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Sammy Sanchez and Cadel Evans (BMC)
Australian questions Uran's Grand Tour experience
Cadel Evans (BMC) gained five seconds on race leader Rigoberto Uran (Omega Pharma-QuickStep) on the climb to the Oropa Sanctuary, cutting his deficit to just 32 seconds on the Colombian. It was a huge effort for little time on the first day in the Alps but the seconds are worth far more when calculating Evan's chances of overall success and no doubt boost his morale and undermine Uran's confidence.
Evans appeared happy with his performance after he left anti-doping and made an effort to say hello to Afghanistan refugee Nur Halimi and other friends from the Don Guanella association.
"It might have been a few more second but it was a bit of a …. What do you call it? A wave in front of me," Evans told journalists, including Cyclingnews, at the finish, describing how he weaved past several riders in sight of the finish.
"It wasn't my best day. It wasn't my worst. I wanted to see how the team was and how everything went. It’s nice to put the responsibility of the race on another team in these finishes."
Evans appeared unable to go with Domenico Pozzovivo (Ag2r-La Mondiale) and Nairo Quintana (Movistar) when they attacked on the climb but he opted for a calculated ride and finished only 20 seconds down on Quintana and 16 seconds behind Pozzovivo. Evans acknowledged they are a threat but knows they are still 2:32 and 1:39 behind.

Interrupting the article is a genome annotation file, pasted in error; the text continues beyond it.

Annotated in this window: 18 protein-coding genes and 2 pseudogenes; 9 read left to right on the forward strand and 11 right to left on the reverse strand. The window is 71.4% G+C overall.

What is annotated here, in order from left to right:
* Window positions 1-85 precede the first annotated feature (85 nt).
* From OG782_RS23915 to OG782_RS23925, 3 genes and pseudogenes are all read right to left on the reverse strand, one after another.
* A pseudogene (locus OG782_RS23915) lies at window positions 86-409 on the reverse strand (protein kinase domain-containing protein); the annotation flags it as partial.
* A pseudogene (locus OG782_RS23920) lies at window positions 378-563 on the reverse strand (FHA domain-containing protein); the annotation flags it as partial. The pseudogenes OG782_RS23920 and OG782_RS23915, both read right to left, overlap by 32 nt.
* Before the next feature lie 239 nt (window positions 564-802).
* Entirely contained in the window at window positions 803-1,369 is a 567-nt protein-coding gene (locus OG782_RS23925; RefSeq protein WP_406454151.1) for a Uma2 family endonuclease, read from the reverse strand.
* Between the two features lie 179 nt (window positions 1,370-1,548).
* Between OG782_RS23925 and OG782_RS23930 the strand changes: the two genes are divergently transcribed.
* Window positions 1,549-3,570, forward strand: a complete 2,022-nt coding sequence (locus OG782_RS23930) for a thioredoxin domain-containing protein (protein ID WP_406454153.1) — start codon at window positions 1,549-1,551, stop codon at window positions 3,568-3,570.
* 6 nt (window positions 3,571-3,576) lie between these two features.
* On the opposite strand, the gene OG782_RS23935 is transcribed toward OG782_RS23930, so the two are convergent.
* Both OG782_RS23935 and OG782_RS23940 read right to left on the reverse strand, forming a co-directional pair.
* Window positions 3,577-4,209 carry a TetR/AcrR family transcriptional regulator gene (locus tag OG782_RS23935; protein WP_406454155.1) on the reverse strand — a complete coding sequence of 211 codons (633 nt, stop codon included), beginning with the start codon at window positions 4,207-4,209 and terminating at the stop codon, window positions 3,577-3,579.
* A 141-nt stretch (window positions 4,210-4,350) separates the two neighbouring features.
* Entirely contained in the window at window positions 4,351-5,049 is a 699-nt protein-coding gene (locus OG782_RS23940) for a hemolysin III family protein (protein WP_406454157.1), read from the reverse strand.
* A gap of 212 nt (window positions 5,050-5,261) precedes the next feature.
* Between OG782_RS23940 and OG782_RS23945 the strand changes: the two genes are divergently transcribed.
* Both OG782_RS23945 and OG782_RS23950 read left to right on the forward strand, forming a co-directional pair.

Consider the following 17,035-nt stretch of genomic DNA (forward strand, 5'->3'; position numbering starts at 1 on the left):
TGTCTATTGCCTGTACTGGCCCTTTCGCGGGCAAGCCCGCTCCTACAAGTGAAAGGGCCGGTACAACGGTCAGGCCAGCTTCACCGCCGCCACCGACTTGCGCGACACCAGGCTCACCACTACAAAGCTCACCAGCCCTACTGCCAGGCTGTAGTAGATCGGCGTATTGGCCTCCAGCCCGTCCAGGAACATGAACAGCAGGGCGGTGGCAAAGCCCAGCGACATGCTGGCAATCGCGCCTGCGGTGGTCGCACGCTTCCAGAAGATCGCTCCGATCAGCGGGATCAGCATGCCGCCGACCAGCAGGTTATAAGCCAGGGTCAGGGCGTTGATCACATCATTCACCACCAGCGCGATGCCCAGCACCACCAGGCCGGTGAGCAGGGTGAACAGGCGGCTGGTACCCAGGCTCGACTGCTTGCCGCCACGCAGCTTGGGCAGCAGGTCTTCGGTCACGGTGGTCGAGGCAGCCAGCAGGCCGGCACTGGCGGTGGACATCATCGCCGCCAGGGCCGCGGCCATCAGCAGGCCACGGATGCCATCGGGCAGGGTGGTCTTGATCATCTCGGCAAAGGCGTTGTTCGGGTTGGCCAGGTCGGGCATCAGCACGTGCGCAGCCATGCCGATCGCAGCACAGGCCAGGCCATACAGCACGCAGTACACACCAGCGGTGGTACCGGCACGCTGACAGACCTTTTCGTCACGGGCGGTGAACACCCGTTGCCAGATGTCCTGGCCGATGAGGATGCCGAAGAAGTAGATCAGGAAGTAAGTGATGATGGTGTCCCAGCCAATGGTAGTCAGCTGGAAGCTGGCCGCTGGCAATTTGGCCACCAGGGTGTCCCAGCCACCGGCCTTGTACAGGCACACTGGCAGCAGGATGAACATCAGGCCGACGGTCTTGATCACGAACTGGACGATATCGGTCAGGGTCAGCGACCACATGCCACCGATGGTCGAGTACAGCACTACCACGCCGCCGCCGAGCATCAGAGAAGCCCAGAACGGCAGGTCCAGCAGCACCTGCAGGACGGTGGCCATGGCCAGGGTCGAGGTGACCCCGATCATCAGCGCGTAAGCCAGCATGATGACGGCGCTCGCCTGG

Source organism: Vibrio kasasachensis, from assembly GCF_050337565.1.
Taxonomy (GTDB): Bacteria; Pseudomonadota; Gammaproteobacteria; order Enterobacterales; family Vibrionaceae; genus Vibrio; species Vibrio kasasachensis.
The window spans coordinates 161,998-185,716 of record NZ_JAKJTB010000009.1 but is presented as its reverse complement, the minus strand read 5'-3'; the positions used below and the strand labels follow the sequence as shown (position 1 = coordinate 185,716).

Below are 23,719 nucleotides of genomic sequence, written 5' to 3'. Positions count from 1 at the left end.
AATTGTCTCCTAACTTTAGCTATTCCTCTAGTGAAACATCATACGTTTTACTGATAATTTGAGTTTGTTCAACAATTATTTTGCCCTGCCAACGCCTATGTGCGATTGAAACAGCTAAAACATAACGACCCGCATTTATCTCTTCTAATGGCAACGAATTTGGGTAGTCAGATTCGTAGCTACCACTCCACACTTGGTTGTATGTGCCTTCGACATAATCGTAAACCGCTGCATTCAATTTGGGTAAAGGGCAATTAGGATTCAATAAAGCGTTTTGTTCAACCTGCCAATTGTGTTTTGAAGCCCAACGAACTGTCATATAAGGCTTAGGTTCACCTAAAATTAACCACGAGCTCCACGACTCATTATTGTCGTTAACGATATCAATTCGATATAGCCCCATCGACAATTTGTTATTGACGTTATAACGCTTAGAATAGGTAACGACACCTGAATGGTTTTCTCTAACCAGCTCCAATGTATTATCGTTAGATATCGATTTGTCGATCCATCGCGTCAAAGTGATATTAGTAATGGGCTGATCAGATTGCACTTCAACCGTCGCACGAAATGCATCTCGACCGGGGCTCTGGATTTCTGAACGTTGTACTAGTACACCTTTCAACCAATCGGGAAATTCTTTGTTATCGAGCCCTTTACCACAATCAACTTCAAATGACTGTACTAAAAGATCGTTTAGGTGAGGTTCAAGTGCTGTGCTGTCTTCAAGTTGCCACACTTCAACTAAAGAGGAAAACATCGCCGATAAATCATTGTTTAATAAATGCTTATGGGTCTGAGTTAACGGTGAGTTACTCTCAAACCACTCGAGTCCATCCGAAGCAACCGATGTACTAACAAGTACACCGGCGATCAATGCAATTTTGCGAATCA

"I think if Pozzovivo and Quintana want to get themselves back into a better position at the Giro, they need to utilize every opportunity like this that they can. But if they keep climbing like this and taking back time, well, they might be in a very good position to take back time."
Evans explained why he and most other riders did not have teammates with them during the key moment of the race on the final climb. Steve Morabito finished three minutes behind the overall contenders, while Samuel Sanchez finished seven minutes down.
"All the leaders were isolated quite early," he said.
"Someone set a really high tempo at the start of the climb and that eliminated a lot of the riders that might have ridden tempo or for Sammie Sanchez and Morabito to have been by my side in assistance later in the climb."
Evans spent a lot of time near Uran as the Colombian tried to defend his leader's pink jersey. He seems as intrigued about Uran's form, Grand Tour experience and ability to defend the pink jersey as much as everyone else watching this ever changing race.
"Maybe he is paying for his efforts in the time trial, I don’t know," Evans said.
"It would be a bit of a rebound effect of that. We haven’t seen him on his limit in the third week of a Tour. His results in a three week Tour until last year were a little bit… I don't know them so well until last year."
Before heading down the climb, Evans refused to reveal his plans for Sunday's stage to Montecampione, where the climb to the finish is 19.35km long and at a gradient of 8 per cent.
"That's for me to decide…" he said, keeping his cards and race strategy close to his chest.